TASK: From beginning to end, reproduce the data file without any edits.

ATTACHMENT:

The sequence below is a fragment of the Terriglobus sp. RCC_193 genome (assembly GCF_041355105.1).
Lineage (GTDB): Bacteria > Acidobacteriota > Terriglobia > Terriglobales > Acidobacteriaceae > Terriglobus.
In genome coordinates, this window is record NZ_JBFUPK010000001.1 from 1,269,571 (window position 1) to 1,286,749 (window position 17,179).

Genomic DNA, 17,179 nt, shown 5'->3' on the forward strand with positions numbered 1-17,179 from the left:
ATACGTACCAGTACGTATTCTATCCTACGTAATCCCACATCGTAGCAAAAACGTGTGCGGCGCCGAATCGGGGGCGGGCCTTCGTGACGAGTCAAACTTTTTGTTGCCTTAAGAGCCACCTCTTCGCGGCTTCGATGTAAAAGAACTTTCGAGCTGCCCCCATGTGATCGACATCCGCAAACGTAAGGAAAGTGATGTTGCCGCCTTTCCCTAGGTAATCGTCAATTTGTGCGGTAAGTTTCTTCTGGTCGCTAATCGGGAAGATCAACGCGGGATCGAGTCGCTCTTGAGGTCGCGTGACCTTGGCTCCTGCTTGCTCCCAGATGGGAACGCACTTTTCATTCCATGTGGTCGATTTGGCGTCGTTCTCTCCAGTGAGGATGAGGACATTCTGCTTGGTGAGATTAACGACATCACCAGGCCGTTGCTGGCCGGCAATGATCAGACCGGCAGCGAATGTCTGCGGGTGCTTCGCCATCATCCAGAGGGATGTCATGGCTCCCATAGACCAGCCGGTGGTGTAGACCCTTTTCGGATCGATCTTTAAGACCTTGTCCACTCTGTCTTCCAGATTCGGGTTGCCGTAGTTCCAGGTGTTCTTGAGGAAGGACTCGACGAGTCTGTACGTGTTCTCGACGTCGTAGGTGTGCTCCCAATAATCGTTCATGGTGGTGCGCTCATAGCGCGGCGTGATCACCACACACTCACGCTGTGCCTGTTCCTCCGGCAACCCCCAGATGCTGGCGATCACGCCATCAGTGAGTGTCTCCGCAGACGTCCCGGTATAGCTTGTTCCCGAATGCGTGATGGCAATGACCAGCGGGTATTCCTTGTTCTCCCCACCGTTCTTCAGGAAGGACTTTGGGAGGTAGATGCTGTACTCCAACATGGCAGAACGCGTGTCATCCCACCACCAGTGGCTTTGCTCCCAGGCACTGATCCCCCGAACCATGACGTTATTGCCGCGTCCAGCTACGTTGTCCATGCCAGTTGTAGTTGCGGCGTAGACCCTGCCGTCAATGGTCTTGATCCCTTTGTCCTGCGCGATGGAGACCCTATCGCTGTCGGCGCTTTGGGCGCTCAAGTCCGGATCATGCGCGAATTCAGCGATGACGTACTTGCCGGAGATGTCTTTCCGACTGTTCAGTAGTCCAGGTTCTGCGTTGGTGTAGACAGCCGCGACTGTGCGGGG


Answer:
The sequence below is a fragment of the Terriglobus sp. RCC_193 genome (assembly GCF_041355105.1).
Lineage (GTDB): Bacteria > Acidobacteriota > Terriglobia > Terriglobales > Acidobacteriaceae > Terriglobus.
In genome coordinates, this window is record NZ_JBFUPK010000001.1 from 1,269,571 (window position 1) to 1,286,749 (window position 17,179).

Genomic DNA, 17,179 nt, shown 5'->3' on the forward strand with positions numbered 1-17,179 from the left:
ATACGTACCAGTACGTATTCTATCCTACGTAATCCCACATCGTAGCAAAAACGTGTGCGGCGCCGAATCGGGGGCGGGCCTTCGTGACGAGTCAAACTTTTTGTTGCCTTAAGAGCCACCTCTTCGCGGCTTCGATGTAAAAGAACTTTCGAGCTGCCCCCATGTGATCGACATCCGCAAACGTAAGGAAAGTGATGTTGCCGCCTTTCCCTAGGTAATCGTCAATTTGTGCGGTAAGTTTCTTCTGGTCGCTAATCGGGAAGATCAACGCGGGATCGAGTCGCTCTTGAGGTCGCGTGACCTTGGCTCCTGCTTGCTCCCAGATGGGAACGCACTTTTCATTCCATGTGGTCGATTTGGCGTCGTTCTCTCCAGTGAGGATGAGGACATTCTGCTTGGTGAGATTAACGACATCACCAGGCCGTTGCTGGCCGGCAATGATCAGACCGGCAGCGAATGTCTGCGGGTGCTTCGCCATCATCCAGAGGGATGTCATGGCTCCCATAGACCAGCCGGTGGTGTAGACCCTTTTCGGATCGATCTTTAAGACCTTGTCCACTCTGTCTTCCAGATTCGGGTTGCCGTAGTTCCAGGTGTTCTTGAGGAAGGACTCGACGAGTCTGTACGTGTTCTCGACGTCGTAGGTGTGCTCCCAATAATCGTTCATGGTGGTGCGCTCATAGCGCGGCGTGATCACCACACACTCACGCTGTGCCTGTTCCTCCGGCAACCCCCAGATGCTGGCGATCACGCCATCAGTGAGTGTCTCCGCAGACGTCCCGGTATAGCTTGTTCCCGAATGCGTGATGGCAATGACCAGCGGGTATTCCTTGTTCTCCCCACCGTTCTTCAGGAAGGACTTTGGGAGGTAGATGCTGTACTCCAACATGGCAGAACGCGTGTCATCCCACCACCAGTGGCTTTGCTCCCAGGCACTGATCCCCCGAACCATGACGTTATTGCCGCGTCCAGCTACGTTGTCCATGCCAGTTGTAGTTGCGGCGTAGACCCTGCCGTCAATGGTCTTGATCCCTTTGTCCTGCGCGATGGAGACCCTATCGCTGTCGGCGCTTTGGGCGCTCAAGTCCGGATCATGCGCGAATTCAGCGATGACGTACTTGCCGGAGATGTCTTTCCGACTGTTCAGTAGTCCAGGTTCTGCGTTGGTGTAGACAGCCGCGACTGTGCGGGG